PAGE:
Grafe Sample

Variable data images

If you sell multiple categories of assets in your auctions, you can have each category of buyer receive a piece where the big image on the mail panel is from their asset category. This technology shows your prospects their interests first. So, if you sell rolling stock, yellow iron, farm equipment, and contractor machinery, potential buyers can see all of the assets elsewhere in the brochure but their asset category on the first impression panel. (Your mailing list of past bidders is segmented by purchase history and asset categories, right?) If you sell real estate portfolios, you can have the property nearest the recipient emphasized over the others on the piece.

Stock Image of FarmerDifferent stock images

Usually, when small businesses advertise their services, they show pictures of their staff, their events, their brick-and-mortars, etc. If they show asset images, they typically represent the high end of the value spectrum of their preferred asset categories. These images are typically not items from past auctions but stock photography of dramatic staging and/or brand-new assets. What these marketers typically don’t show is other sellers—or stock images of people who look like their typical sellers. One of my clients has used an image I love, when mailing to farmers with options about what to do with a life’s worth of assets. Can you see why this image would draw a pending rural retiree into the sales pitch?

Different headlines

The easiest and cheapest way to adapt any advertising to take advantage of buyer self-interest is changing your prominent text. Most auctioneers lead with “AUCTION,” because auctions are how they see their projects, their schedules, and the assets they sell. In fact, bid calling is even part of their identity and self worth.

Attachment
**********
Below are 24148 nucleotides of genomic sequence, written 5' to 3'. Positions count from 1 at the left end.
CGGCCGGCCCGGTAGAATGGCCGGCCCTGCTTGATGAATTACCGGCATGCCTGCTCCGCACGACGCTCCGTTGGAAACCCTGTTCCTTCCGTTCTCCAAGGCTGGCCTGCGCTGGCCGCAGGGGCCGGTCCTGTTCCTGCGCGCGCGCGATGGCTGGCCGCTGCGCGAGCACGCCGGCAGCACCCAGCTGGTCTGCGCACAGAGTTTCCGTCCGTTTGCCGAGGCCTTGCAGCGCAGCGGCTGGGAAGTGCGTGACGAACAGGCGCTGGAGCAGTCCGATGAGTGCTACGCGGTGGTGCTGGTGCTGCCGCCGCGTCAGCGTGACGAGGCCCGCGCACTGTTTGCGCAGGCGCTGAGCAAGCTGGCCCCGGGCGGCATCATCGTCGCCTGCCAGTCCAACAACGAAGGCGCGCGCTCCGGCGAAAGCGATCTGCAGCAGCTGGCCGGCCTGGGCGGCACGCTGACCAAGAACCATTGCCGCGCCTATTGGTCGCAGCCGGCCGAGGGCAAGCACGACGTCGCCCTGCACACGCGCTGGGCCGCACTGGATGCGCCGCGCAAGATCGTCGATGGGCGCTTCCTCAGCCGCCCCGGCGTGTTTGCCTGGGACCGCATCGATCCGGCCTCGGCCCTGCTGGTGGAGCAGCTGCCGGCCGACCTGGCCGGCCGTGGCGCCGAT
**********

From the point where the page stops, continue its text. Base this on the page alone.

The problem is that buyers don’t buy auctions. They want or need assets. They will visit multiple venues and/or websites until they find what they want at the price they want. Auction only factors into that decision, if they think they can get their item more quickly, more easily, and/or more inexpensively at your auction. If you’re not offering timed online bidding or the option to “buy it now” at a reserve price, “auction” might actually be the least convenience purchase method. Then, you’ll be left having to hope for either a patient buyer or for auction day bidder frenzy to overcome the presumption of low sale prices—since that will be their motivation to wait to purchase, if they’re in immediate need or want for the asset.

So, sell the asset first. Use most of the text selling items (or for benefit auctions: the cause or organization). Only then, tell them how and where they can bid and whether there is a reserve on the asset(s) or not. It’s not deceit. It’s adaptation to the realities of our culture’s consumer base.

If we’re not adapting to buyer self-interest, then whose self-interest is guiding our advertising?

Unless we as the advertiser are also the ones buying our services or assets, why should we expect that strategy to work?